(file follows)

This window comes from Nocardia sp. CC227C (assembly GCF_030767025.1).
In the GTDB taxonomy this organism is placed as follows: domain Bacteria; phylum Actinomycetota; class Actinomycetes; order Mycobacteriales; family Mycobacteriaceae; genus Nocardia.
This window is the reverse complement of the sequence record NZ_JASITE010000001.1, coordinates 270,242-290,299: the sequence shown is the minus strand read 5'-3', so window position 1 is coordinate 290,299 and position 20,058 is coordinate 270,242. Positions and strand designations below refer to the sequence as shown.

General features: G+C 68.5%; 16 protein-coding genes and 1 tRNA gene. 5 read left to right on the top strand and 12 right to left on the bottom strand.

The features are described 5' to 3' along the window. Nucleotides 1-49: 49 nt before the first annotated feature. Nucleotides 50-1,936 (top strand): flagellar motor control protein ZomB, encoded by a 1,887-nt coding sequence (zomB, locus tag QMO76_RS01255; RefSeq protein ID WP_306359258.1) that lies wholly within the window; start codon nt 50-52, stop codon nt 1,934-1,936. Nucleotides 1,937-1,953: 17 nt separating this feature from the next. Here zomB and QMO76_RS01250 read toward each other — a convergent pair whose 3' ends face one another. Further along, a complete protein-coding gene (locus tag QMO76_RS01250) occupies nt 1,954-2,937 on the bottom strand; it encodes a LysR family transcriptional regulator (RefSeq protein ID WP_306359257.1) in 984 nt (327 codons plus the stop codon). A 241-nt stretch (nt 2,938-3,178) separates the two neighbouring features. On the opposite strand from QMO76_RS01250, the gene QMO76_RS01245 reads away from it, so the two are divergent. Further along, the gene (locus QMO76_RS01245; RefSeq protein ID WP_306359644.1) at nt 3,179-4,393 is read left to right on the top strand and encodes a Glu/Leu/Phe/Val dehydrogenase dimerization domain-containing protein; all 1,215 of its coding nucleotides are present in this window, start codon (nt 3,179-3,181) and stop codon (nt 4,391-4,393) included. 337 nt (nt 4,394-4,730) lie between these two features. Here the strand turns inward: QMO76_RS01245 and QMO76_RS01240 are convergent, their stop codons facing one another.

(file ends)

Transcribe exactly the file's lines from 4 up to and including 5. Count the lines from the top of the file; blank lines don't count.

General features: G+C 68.5%; 16 protein-coding genes and 1 tRNA gene. 5 read left to right on the top strand and 12 right to left on the bottom strand.

The features are described 5' to 3' along the window. Nucleotides 1-49: 49 nt before the first annotated feature. Nucleotides 50-1,936 (top strand): flagellar motor control protein ZomB, encoded by a 1,887-nt coding sequence (zomB, locus tag QMO76_RS01255; RefSeq protein ID WP_306359258.1) that lies wholly within the window; start codon nt 50-52, stop codon nt 1,934-1,936. Nucleotides 1,937-1,953: 17 nt separating this feature from the next. Here zomB and QMO76_RS01250 read toward each other — a convergent pair whose 3' ends face one another. Further along, a complete protein-coding gene (locus tag QMO76_RS01250) occupies nt 1,954-2,937 on the bottom strand; it encodes a LysR family transcriptional regulator (RefSeq protein ID WP_306359257.1) in 984 nt (327 codons plus the stop codon). A 241-nt stretch (nt 2,938-3,178) separates the two neighbouring features. On the opposite strand from QMO76_RS01250, the gene QMO76_RS01245 reads away from it, so the two are divergent. Further along, the gene (locus QMO76_RS01245; RefSeq protein ID WP_306359644.1) at nt 3,179-4,393 is read left to right on the top strand and encodes a Glu/Leu/Phe/Val dehydrogenase dimerization domain-containing protein; all 1,215 of its coding nucleotides are present in this window, start codon (nt 3,179-3,181) and stop codon (nt 4,391-4,393) included. 337 nt (nt 4,394-4,730) lie between these two features. Here the strand turns inward: QMO76_RS01245 and QMO76_RS01240 are convergent, their stop codons facing one another.